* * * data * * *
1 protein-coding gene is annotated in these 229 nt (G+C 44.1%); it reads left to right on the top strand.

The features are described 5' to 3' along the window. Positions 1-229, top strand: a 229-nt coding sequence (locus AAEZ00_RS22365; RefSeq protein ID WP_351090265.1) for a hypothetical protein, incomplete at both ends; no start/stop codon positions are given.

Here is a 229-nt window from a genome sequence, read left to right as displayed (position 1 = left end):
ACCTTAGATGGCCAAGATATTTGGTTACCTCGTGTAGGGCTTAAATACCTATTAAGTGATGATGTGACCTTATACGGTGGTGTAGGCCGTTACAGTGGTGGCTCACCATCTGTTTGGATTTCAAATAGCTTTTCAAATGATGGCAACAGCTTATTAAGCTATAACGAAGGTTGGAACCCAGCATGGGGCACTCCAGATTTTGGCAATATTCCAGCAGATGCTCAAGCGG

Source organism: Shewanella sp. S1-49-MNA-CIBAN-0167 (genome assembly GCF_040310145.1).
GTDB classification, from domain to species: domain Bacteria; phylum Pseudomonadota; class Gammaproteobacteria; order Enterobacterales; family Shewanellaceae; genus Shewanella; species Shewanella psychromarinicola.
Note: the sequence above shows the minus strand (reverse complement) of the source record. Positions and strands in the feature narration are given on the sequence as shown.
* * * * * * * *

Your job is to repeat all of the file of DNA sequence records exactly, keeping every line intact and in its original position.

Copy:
1 protein-coding gene is annotated in these 229 nt (G+C 44.1%); it reads left to right on the top strand.

The features are described 5' to 3' along the window. Positions 1-229, top strand: a 229-nt coding sequence (locus AAEZ00_RS22365; RefSeq protein ID WP_351090265.1) for a hypothetical protein, incomplete at both ends; no start/stop codon positions are given.

Here is a 229-nt window from a genome sequence, read left to right as displayed (position 1 = left end):
ACCTTAGATGGCCAAGATATTTGGTTACCTCGTGTAGGGCTTAAATACCTATTAAGTGATGATGTGACCTTATACGGTGGTGTAGGCCGTTACAGTGGTGGCTCACCATCTGTTTGGATTTCAAATAGCTTTTCAAATGATGGCAACAGCTTATTAAGCTATAACGAAGGTTGGAACCCAGCATGGGGCACTCCAGATTTTGGCAATATTCCAGCAGATGCTCAAGCGG

Source organism: Shewanella sp. S1-49-MNA-CIBAN-0167 (genome assembly GCF_040310145.1).
GTDB classification, from domain to species: domain Bacteria; phylum Pseudomonadota; class Gammaproteobacteria; order Enterobacterales; family Shewanellaceae; genus Shewanella; species Shewanella psychromarinicola.
Note: the sequence above shows the minus strand (reverse complement) of the source record. Positions and strands in the feature narration are given on the sequence as shown.